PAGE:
By Katy Saldarini
July 25, firstname.lastname@example.org
Most members of Congress still don't pay much attention to the performance of federal agencies, but the situation is changing, according to a scholar at the Heritage Foundation.
In a recent report, Virginia Thomas, a senior fellow at Heritage, criticized Congress for failing to enforce the Government Performance and Results Act, the 1993 law that requires agencies to set performance goals each year and then report on whether they have met the goals.
Save for a few Congressional watchdogs who keep an eye on agency management- Sen. Fred Thompson, R-Tenn., Rep. John Kasich, R-Ohio and Rep. Steve Horn, R-Calif., for example- most members of Congress are focused more on passing laws than overseeing them, Thomas wrote in the paper.
But in an interview, she said there is hope that things are changing for the better on Capitol Hill.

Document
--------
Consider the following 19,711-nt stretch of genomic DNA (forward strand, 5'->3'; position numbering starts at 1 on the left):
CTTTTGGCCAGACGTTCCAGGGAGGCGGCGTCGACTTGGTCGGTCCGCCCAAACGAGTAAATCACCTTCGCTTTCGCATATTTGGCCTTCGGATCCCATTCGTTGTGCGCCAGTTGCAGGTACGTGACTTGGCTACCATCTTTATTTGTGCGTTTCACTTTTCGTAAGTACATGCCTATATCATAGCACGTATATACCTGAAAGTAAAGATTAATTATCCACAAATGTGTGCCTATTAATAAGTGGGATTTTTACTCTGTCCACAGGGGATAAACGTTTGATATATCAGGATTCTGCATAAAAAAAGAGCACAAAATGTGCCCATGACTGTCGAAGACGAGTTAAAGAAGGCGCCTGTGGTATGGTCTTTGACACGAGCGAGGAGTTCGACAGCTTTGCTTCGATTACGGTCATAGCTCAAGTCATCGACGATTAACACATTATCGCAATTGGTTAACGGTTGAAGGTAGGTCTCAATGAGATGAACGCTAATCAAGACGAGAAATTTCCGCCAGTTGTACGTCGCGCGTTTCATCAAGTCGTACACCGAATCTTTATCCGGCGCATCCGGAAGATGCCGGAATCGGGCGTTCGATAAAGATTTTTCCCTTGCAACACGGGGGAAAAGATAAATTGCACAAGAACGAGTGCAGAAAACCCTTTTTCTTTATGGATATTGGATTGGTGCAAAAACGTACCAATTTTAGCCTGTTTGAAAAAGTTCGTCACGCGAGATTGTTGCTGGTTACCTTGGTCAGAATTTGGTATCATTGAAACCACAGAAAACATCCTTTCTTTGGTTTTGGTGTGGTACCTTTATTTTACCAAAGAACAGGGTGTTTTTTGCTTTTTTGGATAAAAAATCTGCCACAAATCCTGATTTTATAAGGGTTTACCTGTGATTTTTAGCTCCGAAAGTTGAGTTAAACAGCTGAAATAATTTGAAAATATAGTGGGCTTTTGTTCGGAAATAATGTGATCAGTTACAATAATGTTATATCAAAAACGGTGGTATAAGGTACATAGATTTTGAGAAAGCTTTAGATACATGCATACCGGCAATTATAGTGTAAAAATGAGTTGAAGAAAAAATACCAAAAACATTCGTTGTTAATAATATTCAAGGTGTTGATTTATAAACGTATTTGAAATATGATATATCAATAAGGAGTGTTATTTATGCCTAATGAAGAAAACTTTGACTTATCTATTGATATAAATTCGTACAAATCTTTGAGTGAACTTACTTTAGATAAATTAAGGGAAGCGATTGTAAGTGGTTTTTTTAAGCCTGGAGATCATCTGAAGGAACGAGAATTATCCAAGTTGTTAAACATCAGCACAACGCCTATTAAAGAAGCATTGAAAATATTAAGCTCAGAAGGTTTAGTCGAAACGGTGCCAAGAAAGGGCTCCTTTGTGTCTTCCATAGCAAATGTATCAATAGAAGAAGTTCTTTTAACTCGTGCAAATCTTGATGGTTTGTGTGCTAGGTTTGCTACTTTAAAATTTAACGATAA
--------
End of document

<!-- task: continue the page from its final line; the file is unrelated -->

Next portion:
"You can see some improvement in congressional debate on performance and accountability, but you still don't see a lot-just little blurbs of floor or committee discussion on the Results Act," Thomas said.
Lawmakers aren't basing their annual appropriations votes on federal agencies' performance reports yet, but there are glimmers of hope that Results Act is having an effect on the budgeting process, Thomas said.
For example, she noted, the House Appropriations Subcommittee on Labor, Health and Human Services, and Education last year rewarded the Education Department with increased funding for the effective measures and solid performance of its adult education program.
While it may be too late for this Congress to truly use the Results Act, there are signs that the next administration-whether Republican or Democratic- will, Thomas said.
"The Bush and Gore people seem more interested in it than the Clinton folks or the current congressional leadership," Thomas said. "Better news is on the way."
By Katy Saldarini
July 25, 2000